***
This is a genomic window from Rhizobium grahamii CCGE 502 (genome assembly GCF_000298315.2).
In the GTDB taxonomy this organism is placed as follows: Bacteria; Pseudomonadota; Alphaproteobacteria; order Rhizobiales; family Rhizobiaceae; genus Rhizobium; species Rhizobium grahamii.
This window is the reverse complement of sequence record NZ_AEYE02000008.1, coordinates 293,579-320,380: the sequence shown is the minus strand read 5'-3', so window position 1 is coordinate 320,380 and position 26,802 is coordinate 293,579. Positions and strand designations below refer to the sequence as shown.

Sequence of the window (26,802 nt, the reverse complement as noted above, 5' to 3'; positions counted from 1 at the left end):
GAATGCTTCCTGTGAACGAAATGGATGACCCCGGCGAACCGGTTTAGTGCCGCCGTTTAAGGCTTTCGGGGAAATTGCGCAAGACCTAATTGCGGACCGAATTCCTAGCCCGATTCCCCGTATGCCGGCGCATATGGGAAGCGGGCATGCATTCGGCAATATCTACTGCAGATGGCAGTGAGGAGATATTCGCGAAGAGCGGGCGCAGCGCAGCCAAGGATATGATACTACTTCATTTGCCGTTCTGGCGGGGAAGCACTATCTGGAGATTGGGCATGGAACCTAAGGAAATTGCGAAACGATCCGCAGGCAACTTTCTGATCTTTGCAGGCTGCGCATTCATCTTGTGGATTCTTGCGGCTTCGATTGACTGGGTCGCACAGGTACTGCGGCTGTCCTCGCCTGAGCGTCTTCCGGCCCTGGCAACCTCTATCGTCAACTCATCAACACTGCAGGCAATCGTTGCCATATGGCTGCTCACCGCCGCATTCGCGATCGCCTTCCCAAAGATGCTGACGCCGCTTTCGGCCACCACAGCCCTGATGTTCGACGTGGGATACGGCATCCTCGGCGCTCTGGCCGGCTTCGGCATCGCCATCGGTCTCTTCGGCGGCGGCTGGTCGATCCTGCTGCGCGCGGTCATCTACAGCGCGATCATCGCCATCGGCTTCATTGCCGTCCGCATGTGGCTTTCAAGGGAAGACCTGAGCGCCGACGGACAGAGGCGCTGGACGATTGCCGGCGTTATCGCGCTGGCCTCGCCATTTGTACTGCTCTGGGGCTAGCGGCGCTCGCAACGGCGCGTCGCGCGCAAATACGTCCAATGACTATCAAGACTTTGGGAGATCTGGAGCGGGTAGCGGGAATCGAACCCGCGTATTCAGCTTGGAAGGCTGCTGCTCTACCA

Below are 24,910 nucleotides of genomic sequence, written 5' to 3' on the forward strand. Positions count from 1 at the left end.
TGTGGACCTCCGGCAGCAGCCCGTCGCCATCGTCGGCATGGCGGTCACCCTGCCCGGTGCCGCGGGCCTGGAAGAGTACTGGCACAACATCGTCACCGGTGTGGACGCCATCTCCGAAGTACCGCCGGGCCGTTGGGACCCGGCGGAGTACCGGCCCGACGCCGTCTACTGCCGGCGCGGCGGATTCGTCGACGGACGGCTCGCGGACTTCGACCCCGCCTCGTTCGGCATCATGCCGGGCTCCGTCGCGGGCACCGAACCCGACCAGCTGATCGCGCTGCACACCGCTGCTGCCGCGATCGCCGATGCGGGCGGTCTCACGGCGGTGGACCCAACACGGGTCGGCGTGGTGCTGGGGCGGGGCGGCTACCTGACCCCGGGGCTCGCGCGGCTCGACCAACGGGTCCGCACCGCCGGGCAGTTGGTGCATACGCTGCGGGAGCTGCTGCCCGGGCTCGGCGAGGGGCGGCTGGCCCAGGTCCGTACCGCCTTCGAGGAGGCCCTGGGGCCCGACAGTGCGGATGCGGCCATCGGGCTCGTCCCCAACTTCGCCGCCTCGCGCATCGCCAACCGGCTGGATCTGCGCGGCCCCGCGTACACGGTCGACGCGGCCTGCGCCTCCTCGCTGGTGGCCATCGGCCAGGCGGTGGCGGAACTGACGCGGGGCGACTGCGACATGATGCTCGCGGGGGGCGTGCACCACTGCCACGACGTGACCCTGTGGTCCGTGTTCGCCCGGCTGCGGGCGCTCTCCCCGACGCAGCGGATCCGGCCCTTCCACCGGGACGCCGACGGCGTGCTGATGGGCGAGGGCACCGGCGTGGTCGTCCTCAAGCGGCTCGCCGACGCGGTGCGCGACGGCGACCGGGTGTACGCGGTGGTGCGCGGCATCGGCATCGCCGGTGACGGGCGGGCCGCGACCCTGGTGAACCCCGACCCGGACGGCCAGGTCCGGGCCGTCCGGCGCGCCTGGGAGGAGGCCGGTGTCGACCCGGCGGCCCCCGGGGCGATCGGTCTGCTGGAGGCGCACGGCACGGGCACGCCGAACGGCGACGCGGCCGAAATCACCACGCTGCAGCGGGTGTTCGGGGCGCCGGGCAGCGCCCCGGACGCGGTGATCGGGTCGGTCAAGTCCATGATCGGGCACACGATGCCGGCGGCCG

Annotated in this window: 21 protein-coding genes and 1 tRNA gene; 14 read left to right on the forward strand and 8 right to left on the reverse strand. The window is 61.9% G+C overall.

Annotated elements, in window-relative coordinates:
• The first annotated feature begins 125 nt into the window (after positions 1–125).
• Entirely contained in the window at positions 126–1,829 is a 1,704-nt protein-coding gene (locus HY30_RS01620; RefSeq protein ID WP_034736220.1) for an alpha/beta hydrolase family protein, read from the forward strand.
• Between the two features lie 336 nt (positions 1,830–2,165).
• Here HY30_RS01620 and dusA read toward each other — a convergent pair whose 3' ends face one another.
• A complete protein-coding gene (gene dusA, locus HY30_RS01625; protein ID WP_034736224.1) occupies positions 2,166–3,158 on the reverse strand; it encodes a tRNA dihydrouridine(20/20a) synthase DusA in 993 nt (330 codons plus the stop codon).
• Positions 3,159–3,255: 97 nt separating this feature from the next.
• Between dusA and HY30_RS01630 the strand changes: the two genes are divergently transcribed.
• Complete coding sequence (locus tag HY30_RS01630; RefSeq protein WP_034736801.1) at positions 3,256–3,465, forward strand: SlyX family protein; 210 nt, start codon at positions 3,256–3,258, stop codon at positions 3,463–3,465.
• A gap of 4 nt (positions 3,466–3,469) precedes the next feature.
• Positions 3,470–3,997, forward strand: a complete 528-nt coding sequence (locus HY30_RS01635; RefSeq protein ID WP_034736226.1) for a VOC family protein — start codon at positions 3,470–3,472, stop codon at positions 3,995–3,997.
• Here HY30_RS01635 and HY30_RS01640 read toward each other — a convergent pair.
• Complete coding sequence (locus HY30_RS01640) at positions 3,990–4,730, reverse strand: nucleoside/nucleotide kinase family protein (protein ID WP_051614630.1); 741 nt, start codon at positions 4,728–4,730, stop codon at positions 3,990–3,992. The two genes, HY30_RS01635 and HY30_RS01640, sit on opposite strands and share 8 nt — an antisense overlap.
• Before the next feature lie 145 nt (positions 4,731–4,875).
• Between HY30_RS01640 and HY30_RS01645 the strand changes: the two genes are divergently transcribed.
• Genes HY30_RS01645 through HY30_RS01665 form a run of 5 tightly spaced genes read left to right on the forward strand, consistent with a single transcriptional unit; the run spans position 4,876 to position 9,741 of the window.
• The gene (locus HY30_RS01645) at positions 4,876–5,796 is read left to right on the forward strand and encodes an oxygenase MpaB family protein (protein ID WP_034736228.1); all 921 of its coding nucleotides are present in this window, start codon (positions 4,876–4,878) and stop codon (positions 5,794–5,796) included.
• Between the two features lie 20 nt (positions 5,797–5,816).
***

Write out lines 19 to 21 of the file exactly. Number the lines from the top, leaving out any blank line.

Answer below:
• Positions 3,470–3,997, forward strand: a complete 528-nt coding sequence (locus HY30_RS01635; RefSeq protein ID WP_034736226.1) for a VOC family protein — start codon at positions 3,470–3,472, stop codon at positions 3,995–3,997.
• Here HY30_RS01635 and HY30_RS01640 read toward each other — a convergent pair.
• Complete coding sequence (locus HY30_RS01640) at positions 3,990–4,730, reverse strand: nucleoside/nucleotide kinase family protein (protein ID WP_051614630.1); 741 nt, start codon at positions 4,728–4,730, stop codon at positions 3,990–3,992. The two genes, HY30_RS01635 and HY30_RS01640, sit on opposite strands and share 8 nt — an antisense overlap.